Adli Mansour (C), Egypt's chief justice and head of the Supreme Constitutional Court, speaks at his swearing in ceremony as the nation's interim president in Cairo July 4, 2013, (Photo:Reuters )
Egypt's interim President Adly Mansour told political parties on Saturday that Article 7 of the newly-drafted presidential polls law cannot be amended to allow appeals.
In a press brief on Saturday, Mansour's Legal and Constitutional Affairs advisor, Ali Awad, told reporters that Mansour has officially informed political factions that the decisions of the Presidential Election Commission (PEC) – the five-member body tasked with supervising Egypt's upcoming presidential polls – will remain immune to appeals.
Awad indicated that Mansour told political forces that their proposed amendments of Article 7 cannot be accepted "because some them are in violation of the new constitution while others do not take the national interests of the country into consideration."
Awad also explained that President Mansour's written response to political forces stressed that the rejection of appeals against PEC's decisions "stands on constitutional grounds."
"President Mansour told political forces that the High Constitutional Court (HCC) advised him in a message not to amend the new presidential election law and that Article 7 goes in line with the new constitution," Awad said.
In the words of Awad, "President Mansour told political forces that Article 228 under the new constitution's chapter of "the Transitional Articles" clearly states that the powers and prerogatives of PEC remain intact until the National Election Commission – stated by the new constitution's Article 208 – is formed to supervise Egypt's post-2014 elections.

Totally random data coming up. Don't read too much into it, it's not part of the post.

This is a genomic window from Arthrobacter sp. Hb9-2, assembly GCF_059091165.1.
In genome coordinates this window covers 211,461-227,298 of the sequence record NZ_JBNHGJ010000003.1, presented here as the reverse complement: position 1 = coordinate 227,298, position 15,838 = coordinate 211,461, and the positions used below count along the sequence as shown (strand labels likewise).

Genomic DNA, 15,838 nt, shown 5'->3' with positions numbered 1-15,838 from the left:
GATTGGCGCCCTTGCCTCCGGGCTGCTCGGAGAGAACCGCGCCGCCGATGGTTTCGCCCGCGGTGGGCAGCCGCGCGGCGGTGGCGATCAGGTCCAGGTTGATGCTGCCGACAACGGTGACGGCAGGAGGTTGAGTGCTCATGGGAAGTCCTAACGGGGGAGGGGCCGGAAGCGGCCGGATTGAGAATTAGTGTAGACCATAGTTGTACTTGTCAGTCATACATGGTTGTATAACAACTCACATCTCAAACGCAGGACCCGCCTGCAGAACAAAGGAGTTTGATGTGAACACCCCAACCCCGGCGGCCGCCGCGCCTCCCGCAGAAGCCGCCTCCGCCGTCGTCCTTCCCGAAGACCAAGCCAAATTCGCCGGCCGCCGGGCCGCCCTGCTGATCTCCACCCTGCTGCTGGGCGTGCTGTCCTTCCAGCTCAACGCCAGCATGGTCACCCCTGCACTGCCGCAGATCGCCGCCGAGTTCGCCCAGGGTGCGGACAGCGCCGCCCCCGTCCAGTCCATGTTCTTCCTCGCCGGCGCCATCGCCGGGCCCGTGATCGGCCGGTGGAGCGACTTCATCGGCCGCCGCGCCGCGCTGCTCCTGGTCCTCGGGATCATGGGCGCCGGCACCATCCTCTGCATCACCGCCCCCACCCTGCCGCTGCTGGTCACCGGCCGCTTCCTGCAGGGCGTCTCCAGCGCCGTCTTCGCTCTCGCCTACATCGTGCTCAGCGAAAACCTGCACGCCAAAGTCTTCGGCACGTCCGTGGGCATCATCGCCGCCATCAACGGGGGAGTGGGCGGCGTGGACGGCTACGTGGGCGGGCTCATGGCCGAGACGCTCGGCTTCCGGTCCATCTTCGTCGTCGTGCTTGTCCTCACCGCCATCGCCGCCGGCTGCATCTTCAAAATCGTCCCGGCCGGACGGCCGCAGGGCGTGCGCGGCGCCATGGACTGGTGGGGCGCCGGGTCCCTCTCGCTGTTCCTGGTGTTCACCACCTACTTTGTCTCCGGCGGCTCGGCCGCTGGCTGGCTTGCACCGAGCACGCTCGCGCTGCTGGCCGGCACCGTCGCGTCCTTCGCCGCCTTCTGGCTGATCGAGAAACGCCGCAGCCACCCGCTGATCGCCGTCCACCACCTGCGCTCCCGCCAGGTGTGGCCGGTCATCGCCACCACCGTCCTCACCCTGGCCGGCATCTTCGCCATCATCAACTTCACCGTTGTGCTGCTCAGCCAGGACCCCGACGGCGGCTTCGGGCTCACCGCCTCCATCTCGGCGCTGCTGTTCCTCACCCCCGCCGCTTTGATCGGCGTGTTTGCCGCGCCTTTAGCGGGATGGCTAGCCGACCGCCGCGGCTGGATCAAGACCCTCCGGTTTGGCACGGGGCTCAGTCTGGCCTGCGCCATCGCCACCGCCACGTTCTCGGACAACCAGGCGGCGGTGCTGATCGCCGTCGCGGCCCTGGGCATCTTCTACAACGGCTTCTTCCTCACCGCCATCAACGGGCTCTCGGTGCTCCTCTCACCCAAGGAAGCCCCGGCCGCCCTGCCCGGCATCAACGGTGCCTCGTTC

Awad also argued that President Mansour told political forces that Article 97 which allows filing appeals against administrative orders does not apply to PEC. "While Article 228 grants PEC complete supreme powers, its decisions must be considered as judicial orders rather than administrative orders."
Awad also indicated Mansour insisted that appeals could undermine the election process and further destabilize Egypt. "If appeals were allowed, the Supreme Administrative Court could refer one of them to the Constitutional Court to give a final judgment and in that case the result of the election could be delayed for five months, incurring a lot of financial costs and destabilizing the country" Awad said.
In a meeting with 33 key political figures on 12 March, President Mansour said he would allow politicians some time to consult their partners to give a final say on Article 7.
Awad said some political parties responded by agreeing with President Mansour's rejection to allow appeals in presidential polls. "Other political forces – like the liberal Destour party and leftist politician Hamdeen Sabahi's Popular Current party – introduced proposed amendments of Article 7," he said.
In an interview with CBC television last week, Mansour said Sabahi proposed allowing appeals against some PEC's decisions – mainly against PEC's announcement of the result of the election – and rejecting appeals against other PEC decisions. "I told him this is unconstitutional because you have two options: either you take it or reject it all," Mansour said.
In a quick reaction, Al-Wafd party indicated that its response goes in favour of maintaining Article 7 which prevents appeals against PEC's decisions.
Abdallah Al-Moghazi, a leading Wafd official, told Ahram Online that "Mansour's reasons for maintaining Article 7 and his rejection of any proposed amendments of this article were branded convincing and satisfactory by Al-Wafd party."
Al-Moghazi urged Hamdeen Sabahi not to withdraw from the upcoming presidential race in objection to immunizing PEC's decisions. "Sabahi contested 2012's presidential polls without stipulating that appeals should be allowed, and he should do the same with the new polls," argued Al-Moghazi, adding that "Sabahi has good popularity and we think that he will be a serious rival to minister of defence Abdel-Fattah El-Sisi who has so far abstained from declaring his candidacy."
The official rejection of amending Article 7 could move the presidential election process forward and pave the way for PEC to set a date for registration as soon as possible.